What Job’s Friends did right

ImageNow when Job’s three friends–Eliphaz the Temanite, Bildad the Shuhite, and Zophar the Naamathite–heard about all this adversity that had happened to him, each of them came from his home. They met together to go and sympathize with him and comfort him. (Job 2:11)

Job’s friends did wrong no doubt. It was their words that got them in trouble as they repeatedly suggested that Job must have sinned. When great calamity falls on someone people want to believe that somehow they deserve what they got. This type of thinking is very old, from the oldest book in the bible. But enough about what they did wrong, I want to focus on what they did right.

First of all, when they heard what happened, they dropped everything and came. In 1996 my son Alexander died during the night. He was 12 weeks old. I was away on a business trip when I received a phone call from my dad early in the morning. I hopped on the next plane. By the time I got home a few hours later I was surprised to find some of the husbands and all of the wives of my small group there at the house on a Monday. As word spread throughout our church and community people came. Of course this was the kind of sudden shocking loss that moves you to action.

The loss of my health is a slow motion disaster. You can see it coming but it happens so slowly there doesn’t seem to be a single moment that prompts you to action. When the ambulance was called to take me to the hospital because I was temporarily paralyzed from the neck down… that would be a good time. My church sent our worship pastor to visit me then. On the third day in the hospital when the doctors could find nothing wrong and the psychiatrist was called my pastor saw me then. At that point everyone believed that I was mentally ill and nothing I said could convince them otherwise.

The first right thing to do is to come; just be there. In 1996 when our small group came, they looked around and saw laundry that needed to be done and they did it. They saw the phone ringing and we were in no shape to answer so they answered it for us. They saw a house full of people who needed to eat so they cooked. The support was terrific.

It’s easy to be a support when you know that it will be for a short time. They knew that this wasn’t going to last. We were healthy and life would go on. When you see someone who is suffering with a long term debilitating condition you worry about helping. Will they come to depend on you? Will you get so involved in this long term suffering that you cannot get yourself out? I know because when I was healthy I thought the same things. Compassion is risky business. Take a chance, I’m sure that whatever you do will be appreciated.

When they looked from a distance, they could barely recognize him. They wept aloud, and each man tore his robe and threw dust into the air and on his head. (Job 2:12)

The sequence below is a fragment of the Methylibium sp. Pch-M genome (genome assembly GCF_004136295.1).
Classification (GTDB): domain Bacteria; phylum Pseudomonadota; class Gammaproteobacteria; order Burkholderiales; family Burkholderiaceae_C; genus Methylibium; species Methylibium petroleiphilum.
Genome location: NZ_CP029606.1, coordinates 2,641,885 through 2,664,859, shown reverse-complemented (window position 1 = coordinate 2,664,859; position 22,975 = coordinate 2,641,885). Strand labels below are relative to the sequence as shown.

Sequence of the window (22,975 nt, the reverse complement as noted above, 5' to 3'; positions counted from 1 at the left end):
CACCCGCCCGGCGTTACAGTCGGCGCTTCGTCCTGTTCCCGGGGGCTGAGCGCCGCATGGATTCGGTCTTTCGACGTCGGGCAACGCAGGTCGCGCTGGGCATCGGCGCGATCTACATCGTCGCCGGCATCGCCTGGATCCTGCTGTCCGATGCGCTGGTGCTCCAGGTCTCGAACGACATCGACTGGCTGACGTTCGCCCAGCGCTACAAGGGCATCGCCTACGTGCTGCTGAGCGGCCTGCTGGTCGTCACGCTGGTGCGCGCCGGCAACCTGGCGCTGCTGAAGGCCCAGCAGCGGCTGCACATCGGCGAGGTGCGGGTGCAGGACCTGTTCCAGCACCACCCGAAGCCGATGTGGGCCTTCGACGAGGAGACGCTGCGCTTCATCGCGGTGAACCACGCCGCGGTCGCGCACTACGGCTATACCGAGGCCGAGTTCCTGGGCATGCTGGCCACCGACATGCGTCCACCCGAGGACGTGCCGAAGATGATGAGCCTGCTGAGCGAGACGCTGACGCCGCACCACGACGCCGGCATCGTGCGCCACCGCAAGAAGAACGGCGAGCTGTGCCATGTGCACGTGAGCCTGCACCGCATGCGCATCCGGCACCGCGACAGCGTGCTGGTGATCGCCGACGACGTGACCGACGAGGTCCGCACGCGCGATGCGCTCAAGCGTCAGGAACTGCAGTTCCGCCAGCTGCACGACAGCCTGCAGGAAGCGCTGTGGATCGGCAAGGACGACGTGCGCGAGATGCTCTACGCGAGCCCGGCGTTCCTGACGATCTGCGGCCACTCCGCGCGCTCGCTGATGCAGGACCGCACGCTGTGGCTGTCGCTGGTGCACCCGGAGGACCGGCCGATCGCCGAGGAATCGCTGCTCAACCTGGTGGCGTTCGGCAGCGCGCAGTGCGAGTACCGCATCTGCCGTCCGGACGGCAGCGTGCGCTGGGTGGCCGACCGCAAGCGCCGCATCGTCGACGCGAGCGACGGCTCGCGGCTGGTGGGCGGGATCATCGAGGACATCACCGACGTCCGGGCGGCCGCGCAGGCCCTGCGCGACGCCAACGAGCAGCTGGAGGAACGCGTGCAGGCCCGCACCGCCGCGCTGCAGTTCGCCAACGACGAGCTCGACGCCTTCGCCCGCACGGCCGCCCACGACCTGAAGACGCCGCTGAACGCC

The second right thing they did was to join in the grief. They cried, they tore their robes, they threw dust in the air… these were all expressions of grief. Sometimes we think that we must be strong for the one who is grieving. That we can’t cry in front of them even though scripture says to weep with those who weep (Rom 12:15). When you come to the grieving, do whatever culturally appropriate things you need to do to join them in their grief.

Then they sat on the ground with him seven days and nights, but no one spoke a word to him because they saw that his suffering was very intense. (Job 2:13)

The third thing they did was to be silent for a very long time. In moments like these people think they need to say some brilliant words of comfort. While I appreciate the thought, the truth is that many of the things people said to me when my son died were just plain silly. It was not the words spoken that mattered. I don’t remember the things that people said that day. I do remember them being there, hugging us, doing laundry, answering the phone, making meals.

When you ask people why they don’t go, people reply “I don’t know what to say.” Here’s good news then, you don’t have to say anything. You just go, give them a hug, cry if you want to cry, tell them you are devastated for their loss. Look around and do what needs to be done.

People often tell me “If you need anything, just let me know.” When they say that I wonder if they really mean “anything.” Even so, I appreciate the thought, but I’ll probably never call them. It’s not that I don’t believe that they meant it… It’s just that I don’t want to be a burden to them. Yes, of course there are things that I need help with. Just come and take a look. Ask me if you can help take care of something for me… that is love in action.

Jobs friends did some things right.

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